I hope that our efforts in music education are having a positive effect on the community, both for the students and for the teachers. Also, our record label tries to reach out to talented local musicians and give them a chance to record quality albums. In the past 10 years or so, there hasn’t really been a quality recording studio/record label in Wichita with the aim of supporting creative Wichita music. We are hoping to improve the musical culture in Wichita. We also released a benefit compilation for Muscular Dystrophy and Stem Cell Research that was curated by our friend, Ryan Benton. The compilation included several national bands like Thee Oh Sees, Elf Power and Cave Singers as well as Wichita bands. I also perform around the community frequently with my solo guitar project Francis Moss and my band The Wonder Revolution.
Q8) List three ways you keep creativity fresh in your day to day?
1) I try to work in the recording studio every day. I love making albums and it has become a daily practice. 2) Lately I’ve been writing 15 second micro songs and posting them on Instagram every day. That is a fun way to compose every day. 3) I try to practice or work on my live set every day.
Q9) Between running your own business, producing, and writing and touring yourself you definitely are a busy guy! How do you balance it all, and maintain a happy and healthy home life?
Don’t really know about that! Haha. Don’t have much of a perspective of what is normal in regards to a home life. But my preferred way of spending time with friends or relaxing is to work on music or a creative project. So it’s just a constant part of my life. I think the only time that I get frustrated is when I’m not spending enough time working on my music. As far as the effect on my relationships, I’m not sure. You’d have to ask them. Haha. But I tend to surround myself with other creative people that are also doing their own projects. My fiance Lindsay is a creative artist and raw food chef. She likes her space and creative time also, so we’re a good match.
Q10) Outside of music what is your favorite leisurely activity you do at home with your family?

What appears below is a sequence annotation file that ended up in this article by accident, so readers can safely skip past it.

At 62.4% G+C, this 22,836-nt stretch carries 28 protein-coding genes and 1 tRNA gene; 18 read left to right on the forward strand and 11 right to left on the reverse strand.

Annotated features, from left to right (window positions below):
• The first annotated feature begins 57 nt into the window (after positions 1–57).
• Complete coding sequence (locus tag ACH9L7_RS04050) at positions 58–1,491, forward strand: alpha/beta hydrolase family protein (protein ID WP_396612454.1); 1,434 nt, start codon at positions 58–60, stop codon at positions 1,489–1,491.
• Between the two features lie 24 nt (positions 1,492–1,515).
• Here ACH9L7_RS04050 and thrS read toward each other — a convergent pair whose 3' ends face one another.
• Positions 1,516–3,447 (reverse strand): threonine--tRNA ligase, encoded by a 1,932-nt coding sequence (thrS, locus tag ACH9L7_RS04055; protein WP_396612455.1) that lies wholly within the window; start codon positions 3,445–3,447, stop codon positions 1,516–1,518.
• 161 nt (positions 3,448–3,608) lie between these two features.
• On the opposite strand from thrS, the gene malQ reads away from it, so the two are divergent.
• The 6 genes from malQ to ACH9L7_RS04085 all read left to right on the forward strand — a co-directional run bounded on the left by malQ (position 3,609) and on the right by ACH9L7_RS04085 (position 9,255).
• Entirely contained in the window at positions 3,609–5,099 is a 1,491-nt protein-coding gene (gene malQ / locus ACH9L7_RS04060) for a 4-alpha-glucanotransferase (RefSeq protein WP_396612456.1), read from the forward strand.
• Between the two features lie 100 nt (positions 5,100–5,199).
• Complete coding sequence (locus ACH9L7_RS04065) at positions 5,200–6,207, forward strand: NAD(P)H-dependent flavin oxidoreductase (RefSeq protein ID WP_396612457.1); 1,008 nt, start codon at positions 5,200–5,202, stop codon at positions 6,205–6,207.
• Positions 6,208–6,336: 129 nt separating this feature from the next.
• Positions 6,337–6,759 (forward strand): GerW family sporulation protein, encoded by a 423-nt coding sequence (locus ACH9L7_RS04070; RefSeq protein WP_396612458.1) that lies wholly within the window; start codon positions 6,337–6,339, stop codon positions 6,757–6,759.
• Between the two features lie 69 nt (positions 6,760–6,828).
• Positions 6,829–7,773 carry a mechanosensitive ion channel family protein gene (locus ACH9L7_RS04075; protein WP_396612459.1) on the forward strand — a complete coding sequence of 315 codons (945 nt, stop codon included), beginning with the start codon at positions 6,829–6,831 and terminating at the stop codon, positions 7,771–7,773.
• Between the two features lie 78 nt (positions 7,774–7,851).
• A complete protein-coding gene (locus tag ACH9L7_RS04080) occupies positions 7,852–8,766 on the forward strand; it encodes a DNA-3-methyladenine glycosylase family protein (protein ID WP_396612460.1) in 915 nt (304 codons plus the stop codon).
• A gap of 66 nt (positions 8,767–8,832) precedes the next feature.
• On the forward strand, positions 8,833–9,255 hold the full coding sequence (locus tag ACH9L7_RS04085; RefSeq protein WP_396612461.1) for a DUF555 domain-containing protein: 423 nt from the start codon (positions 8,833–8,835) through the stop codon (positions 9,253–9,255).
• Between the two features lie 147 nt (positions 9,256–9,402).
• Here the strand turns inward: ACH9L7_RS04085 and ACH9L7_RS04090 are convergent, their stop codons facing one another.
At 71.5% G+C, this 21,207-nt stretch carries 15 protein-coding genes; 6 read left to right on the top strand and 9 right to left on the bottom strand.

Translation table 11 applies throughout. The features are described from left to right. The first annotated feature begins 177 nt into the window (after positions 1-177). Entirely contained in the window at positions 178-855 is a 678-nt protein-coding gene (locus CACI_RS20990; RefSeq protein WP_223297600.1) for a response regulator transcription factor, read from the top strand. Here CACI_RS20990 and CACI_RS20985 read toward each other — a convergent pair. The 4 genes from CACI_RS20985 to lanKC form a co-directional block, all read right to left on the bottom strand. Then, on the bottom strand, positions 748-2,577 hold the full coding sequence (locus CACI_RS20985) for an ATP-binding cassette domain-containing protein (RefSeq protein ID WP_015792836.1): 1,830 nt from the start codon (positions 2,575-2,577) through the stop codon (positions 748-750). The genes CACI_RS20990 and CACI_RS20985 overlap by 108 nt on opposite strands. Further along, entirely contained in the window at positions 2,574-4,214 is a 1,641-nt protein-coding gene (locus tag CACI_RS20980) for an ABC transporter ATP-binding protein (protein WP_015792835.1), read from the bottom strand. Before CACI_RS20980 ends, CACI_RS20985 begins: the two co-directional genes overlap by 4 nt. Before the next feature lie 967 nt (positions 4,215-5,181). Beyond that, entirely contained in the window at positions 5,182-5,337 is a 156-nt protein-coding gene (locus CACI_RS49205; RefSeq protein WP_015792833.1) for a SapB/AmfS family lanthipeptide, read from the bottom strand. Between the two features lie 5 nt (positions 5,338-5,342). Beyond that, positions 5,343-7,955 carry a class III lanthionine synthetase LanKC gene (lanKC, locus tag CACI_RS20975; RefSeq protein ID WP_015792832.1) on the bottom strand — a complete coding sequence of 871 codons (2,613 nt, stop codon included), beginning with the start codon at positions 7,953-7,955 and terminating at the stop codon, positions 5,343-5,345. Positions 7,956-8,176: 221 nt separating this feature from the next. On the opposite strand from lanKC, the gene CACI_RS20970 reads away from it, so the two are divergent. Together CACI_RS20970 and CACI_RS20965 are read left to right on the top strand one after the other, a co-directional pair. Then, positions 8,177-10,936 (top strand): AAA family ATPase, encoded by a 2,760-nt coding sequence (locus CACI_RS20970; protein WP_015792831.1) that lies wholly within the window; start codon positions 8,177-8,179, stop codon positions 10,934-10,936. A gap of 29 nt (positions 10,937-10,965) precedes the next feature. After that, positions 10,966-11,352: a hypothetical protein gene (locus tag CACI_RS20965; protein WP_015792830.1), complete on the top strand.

Pet the cats.
David is a true musician at heart with a beautiful creative process that is all his own. Air House Music Academy and Recording Studio has given him the flexibility to pursue his own process on his own time and schedule. Although we are sure there are days where he’d love to run away from the “business side” of running a business… we think it’s just wonderful how he has discovered a creative way to make a living while doing what he loves.
Through your music, your creative business, and your heart you inspire us David! We can’t wait to see what is next for you and all your musical endeavors.
From the Farm
No related photos.
Our Creatives Near You Series is seriously becoming one of my favorites. Month to month I continue to be inspired and blown away by creatives that are doing what they love and going after their dreams. They are everyday people that I get to call friends and can’t wait to introduce you too!
I have secretly been hoping and praying to feature Krysta for quite some time now. When she instantly replied to my email request I was super stoked! Krysta and I met years ago in Wichita, Kansas. I can’t quite remember if it was through our Church, University, or the fact that she was dating a good friend of mine at the time, but either way we became friends. From the very beginning I remember Krysta as a go getter. She might be tiny in stature, but I promise she makes up for it in wit and drive! Right after college I remember her still struggling to find her creative nitch. She always put her whole self into her work, but it just never seemed like enough. Something was missing. It was at that time Krysta decided to throw all caution to the wind, sell most of her possesions, and jump into a new life in Los Angeles! She went in with both feet and no real plan (at least that is what it seemed like to me!) other then a hunger for change and a willingness to do whatever it took.
Krysta’s been in LA for several years now and thanks to the internet I’ve been able to follow along as she’s met new friends, gotten married, and become the CEO of a branding agency called B!G DEAL BRANDING. Through her blog Stilettos On The Rocks I’ve been able to watch her develop her balls to the walls creative voice (which I love), grow as a business owner and a wife, and become the truly confident woman that you see today.